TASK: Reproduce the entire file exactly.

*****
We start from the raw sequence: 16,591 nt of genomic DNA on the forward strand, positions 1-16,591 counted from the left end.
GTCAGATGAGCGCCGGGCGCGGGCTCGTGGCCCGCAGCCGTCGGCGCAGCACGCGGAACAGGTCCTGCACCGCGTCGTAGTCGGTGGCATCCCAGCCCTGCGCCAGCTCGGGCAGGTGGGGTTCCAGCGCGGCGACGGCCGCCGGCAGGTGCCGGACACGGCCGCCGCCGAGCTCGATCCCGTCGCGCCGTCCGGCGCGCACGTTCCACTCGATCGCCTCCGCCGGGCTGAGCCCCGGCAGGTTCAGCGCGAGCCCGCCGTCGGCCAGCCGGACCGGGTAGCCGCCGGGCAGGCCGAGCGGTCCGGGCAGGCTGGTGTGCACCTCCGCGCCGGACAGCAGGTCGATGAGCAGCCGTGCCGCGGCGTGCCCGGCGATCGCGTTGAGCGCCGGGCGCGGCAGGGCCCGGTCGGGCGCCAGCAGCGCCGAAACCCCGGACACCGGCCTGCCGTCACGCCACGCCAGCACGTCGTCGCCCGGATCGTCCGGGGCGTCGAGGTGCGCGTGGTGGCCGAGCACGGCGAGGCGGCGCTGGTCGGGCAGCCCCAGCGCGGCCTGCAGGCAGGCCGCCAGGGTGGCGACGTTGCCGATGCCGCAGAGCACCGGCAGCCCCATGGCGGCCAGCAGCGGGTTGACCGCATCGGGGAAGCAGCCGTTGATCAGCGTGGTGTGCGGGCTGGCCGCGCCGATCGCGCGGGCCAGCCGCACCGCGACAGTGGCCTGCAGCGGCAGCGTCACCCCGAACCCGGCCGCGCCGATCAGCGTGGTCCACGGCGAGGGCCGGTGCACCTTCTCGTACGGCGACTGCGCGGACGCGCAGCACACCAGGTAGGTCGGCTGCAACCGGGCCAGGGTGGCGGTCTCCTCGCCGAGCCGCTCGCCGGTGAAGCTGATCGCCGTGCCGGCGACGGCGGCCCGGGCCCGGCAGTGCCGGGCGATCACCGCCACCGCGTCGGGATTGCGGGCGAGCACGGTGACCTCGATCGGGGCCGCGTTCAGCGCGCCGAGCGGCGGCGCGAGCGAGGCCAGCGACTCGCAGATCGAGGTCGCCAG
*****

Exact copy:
We start from the raw sequence: 16,591 nt of genomic DNA on the forward strand, positions 1-16,591 counted from the left end.
GTCAGATGAGCGCCGGGCGCGGGCTCGTGGCCCGCAGCCGTCGGCGCAGCACGCGGAACAGGTCCTGCACCGCGTCGTAGTCGGTGGCATCCCAGCCCTGCGCCAGCTCGGGCAGGTGGGGTTCCAGCGCGGCGACGGCCGCCGGCAGGTGCCGGACACGGCCGCCGCCGAGCTCGATCCCGTCGCGCCGTCCGGCGCGCACGTTCCACTCGATCGCCTCCGCCGGGCTGAGCCCCGGCAGGTTCAGCGCGAGCCCGCCGTCGGCCAGCCGGACCGGGTAGCCGCCGGGCAGGCCGAGCGGTCCGGGCAGGCTGGTGTGCACCTCCGCGCCGGACAGCAGGTCGATGAGCAGCCGTGCCGCGGCGTGCCCGGCGATCGCGTTGAGCGCCGGGCGCGGCAGGGCCCGGTCGGGCGCCAGCAGCGCCGAAACCCCGGACACCGGCCTGCCGTCACGCCACGCCAGCACGTCGTCGCCCGGATCGTCCGGGGCGTCGAGGTGCGCGTGGTGGCCGAGCACGGCGAGGCGGCGCTGGTCGGGCAGCCCCAGCGCGGCCTGCAGGCAGGCCGCCAGGGTGGCGACGTTGCCGATGCCGCAGAGCACCGGCAGCCCCATGGCGGCCAGCAGCGGGTTGACCGCATCGGGGAAGCAGCCGTTGATCAGCGTGGTGTGCGGGCTGGCCGCGCCGATCGCGCGGGCCAGCCGCACCGCGACAGTGGCCTGCAGCGGCAGCGTCACCCCGAACCCGGCCGCGCCGATCAGCGTGGTCCACGGCGAGGGCCGGTGCACCTTCTCGTACGGCGACTGCGCGGACGCGCAGCACACCAGGTAGGTCGGCTGCAACCGGGCCAGGGTGGCGGTCTCCTCGCCGAGCCGCTCGCCGGTGAAGCTGATCGCCGTGCCGGCGACGGCGGCCCGGGCCCGGCAGTGCCGGGCGATCACCGCCACCGCGTCGGGATTGCGGGCGAGCACGGTGACCTCGATCGGGGCCGCGTTCAGCGCGCCGAGCGGCGGCGCGAGCGAGGCCAGCGACTCGCAGATCGAGGTCGCCAG